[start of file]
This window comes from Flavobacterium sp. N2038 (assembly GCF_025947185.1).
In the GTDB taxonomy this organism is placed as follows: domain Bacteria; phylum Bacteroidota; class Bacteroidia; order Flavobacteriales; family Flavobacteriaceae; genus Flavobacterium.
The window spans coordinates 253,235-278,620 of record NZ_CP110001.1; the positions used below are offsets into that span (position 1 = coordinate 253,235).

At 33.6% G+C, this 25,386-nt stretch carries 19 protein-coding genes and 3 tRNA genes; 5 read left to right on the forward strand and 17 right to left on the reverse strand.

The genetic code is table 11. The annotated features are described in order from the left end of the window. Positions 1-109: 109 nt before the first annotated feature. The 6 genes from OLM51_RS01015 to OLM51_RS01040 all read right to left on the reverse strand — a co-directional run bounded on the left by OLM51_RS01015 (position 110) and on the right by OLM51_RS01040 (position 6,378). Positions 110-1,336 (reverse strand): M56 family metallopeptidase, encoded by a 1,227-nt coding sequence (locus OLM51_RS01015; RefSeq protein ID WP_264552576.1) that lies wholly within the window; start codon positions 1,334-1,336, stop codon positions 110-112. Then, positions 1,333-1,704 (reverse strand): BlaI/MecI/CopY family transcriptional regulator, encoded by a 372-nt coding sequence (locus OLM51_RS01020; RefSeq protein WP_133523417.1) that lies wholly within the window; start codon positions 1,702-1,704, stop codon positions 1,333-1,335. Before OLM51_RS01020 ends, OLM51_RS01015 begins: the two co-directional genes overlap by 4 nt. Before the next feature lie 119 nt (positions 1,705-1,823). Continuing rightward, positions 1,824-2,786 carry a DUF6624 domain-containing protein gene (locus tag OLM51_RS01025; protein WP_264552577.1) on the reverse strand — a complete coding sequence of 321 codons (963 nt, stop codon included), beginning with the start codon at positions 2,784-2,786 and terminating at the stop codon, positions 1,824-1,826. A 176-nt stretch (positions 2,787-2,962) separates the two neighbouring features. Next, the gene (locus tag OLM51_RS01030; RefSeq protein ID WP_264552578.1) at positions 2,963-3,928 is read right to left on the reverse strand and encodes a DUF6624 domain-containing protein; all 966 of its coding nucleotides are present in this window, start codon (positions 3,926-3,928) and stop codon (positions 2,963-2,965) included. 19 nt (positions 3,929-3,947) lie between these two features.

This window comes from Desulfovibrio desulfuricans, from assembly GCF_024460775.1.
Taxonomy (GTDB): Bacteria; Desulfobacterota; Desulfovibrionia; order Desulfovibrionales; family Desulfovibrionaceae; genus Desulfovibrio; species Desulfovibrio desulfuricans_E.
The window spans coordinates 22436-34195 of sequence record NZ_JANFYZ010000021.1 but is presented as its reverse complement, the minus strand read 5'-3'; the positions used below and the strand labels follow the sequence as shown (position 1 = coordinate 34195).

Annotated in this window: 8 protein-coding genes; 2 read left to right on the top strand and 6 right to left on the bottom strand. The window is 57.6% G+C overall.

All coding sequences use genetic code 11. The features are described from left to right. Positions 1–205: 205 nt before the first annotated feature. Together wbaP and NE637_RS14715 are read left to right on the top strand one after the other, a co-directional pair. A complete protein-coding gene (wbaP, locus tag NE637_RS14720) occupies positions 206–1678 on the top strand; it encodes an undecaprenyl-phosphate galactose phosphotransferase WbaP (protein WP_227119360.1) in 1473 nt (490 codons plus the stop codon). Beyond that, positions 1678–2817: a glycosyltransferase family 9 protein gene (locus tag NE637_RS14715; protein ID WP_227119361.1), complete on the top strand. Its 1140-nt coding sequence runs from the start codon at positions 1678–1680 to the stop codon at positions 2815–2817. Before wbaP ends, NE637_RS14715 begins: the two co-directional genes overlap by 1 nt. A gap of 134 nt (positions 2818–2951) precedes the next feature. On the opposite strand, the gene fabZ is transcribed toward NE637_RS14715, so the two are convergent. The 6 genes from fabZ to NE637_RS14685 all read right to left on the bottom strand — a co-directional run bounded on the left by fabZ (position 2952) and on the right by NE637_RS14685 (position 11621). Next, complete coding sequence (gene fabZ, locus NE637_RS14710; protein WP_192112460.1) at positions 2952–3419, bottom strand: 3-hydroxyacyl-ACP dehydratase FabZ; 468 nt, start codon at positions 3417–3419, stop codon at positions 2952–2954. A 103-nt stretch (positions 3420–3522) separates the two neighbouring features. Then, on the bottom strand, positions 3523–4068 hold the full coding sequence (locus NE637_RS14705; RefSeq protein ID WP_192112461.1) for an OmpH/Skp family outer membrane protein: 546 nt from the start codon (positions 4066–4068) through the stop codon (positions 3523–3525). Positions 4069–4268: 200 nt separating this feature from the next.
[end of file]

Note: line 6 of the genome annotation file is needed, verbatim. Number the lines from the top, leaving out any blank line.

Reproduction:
This window comes from Desulfovibrio desulfuricans, from assembly GCF_024460775.1.